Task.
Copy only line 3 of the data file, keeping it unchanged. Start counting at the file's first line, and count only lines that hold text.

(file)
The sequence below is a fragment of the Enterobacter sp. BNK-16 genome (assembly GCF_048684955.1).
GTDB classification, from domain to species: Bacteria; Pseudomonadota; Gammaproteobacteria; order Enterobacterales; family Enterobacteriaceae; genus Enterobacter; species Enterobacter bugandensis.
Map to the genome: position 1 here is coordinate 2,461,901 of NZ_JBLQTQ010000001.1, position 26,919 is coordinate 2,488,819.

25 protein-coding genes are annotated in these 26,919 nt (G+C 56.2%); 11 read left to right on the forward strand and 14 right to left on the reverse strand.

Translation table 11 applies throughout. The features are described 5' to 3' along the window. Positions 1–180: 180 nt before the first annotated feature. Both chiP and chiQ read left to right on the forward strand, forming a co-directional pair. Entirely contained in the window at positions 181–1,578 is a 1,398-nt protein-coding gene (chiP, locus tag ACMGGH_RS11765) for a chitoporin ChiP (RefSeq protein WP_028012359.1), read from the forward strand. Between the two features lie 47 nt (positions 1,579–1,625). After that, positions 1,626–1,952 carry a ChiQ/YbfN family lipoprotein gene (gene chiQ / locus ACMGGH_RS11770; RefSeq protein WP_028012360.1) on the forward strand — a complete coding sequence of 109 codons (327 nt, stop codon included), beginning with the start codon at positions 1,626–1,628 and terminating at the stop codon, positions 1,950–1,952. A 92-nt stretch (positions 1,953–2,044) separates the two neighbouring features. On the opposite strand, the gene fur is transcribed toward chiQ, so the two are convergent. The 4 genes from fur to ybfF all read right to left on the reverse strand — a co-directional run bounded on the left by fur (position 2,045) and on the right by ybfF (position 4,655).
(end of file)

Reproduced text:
Map to the genome: position 1 here is coordinate 2,461,901 of NZ_JBLQTQ010000001.1, position 26,919 is coordinate 2,488,819.